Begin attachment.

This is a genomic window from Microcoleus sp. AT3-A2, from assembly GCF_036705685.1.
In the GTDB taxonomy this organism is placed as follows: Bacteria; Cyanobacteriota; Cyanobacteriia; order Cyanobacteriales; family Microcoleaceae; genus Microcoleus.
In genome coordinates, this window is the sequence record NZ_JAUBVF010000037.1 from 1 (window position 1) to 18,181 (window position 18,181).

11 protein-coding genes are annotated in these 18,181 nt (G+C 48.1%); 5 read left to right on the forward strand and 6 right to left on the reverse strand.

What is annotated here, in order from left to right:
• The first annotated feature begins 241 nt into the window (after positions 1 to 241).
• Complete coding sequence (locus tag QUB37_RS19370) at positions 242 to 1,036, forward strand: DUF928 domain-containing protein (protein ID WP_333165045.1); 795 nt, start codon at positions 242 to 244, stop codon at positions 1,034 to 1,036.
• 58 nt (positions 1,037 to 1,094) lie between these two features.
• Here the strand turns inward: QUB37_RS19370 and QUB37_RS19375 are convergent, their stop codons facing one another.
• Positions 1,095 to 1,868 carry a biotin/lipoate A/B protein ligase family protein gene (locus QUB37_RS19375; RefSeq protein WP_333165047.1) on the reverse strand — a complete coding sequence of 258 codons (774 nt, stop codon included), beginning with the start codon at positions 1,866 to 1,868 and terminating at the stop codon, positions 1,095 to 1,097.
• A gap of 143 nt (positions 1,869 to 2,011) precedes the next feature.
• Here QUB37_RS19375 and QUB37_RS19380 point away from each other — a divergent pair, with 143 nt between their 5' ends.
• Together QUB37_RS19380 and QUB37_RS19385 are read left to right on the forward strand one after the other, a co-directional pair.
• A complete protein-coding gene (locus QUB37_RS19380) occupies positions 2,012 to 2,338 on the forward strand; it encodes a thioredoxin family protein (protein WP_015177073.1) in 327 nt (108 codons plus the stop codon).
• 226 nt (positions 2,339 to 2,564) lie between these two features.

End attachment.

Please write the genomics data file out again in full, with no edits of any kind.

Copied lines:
This is a genomic window from Microcoleus sp. AT3-A2, from assembly GCF_036705685.1.
In the GTDB taxonomy this organism is placed as follows: Bacteria; Cyanobacteriota; Cyanobacteriia; order Cyanobacteriales; family Microcoleaceae; genus Microcoleus.
In genome coordinates, this window is the sequence record NZ_JAUBVF010000037.1 from 1 (window position 1) to 18,181 (window position 18,181).

11 protein-coding genes are annotated in these 18,181 nt (G+C 48.1%); 5 read left to right on the forward strand and 6 right to left on the reverse strand.

What is annotated here, in order from left to right:
• The first annotated feature begins 241 nt into the window (after positions 1 to 241).
• Complete coding sequence (locus tag QUB37_RS19370) at positions 242 to 1,036, forward strand: DUF928 domain-containing protein (protein ID WP_333165045.1); 795 nt, start codon at positions 242 to 244, stop codon at positions 1,034 to 1,036.
• 58 nt (positions 1,037 to 1,094) lie between these two features.
• Here the strand turns inward: QUB37_RS19370 and QUB37_RS19375 are convergent, their stop codons facing one another.
• Positions 1,095 to 1,868 carry a biotin/lipoate A/B protein ligase family protein gene (locus QUB37_RS19375; RefSeq protein WP_333165047.1) on the reverse strand — a complete coding sequence of 258 codons (774 nt, stop codon included), beginning with the start codon at positions 1,866 to 1,868 and terminating at the stop codon, positions 1,095 to 1,097.
• A gap of 143 nt (positions 1,869 to 2,011) precedes the next feature.
• Here QUB37_RS19375 and QUB37_RS19380 point away from each other — a divergent pair, with 143 nt between their 5' ends.
• Together QUB37_RS19380 and QUB37_RS19385 are read left to right on the forward strand one after the other, a co-directional pair.
• A complete protein-coding gene (locus QUB37_RS19380) occupies positions 2,012 to 2,338 on the forward strand; it encodes a thioredoxin family protein (protein WP_015177073.1) in 327 nt (108 codons plus the stop codon).
• 226 nt (positions 2,339 to 2,564) lie between these two features.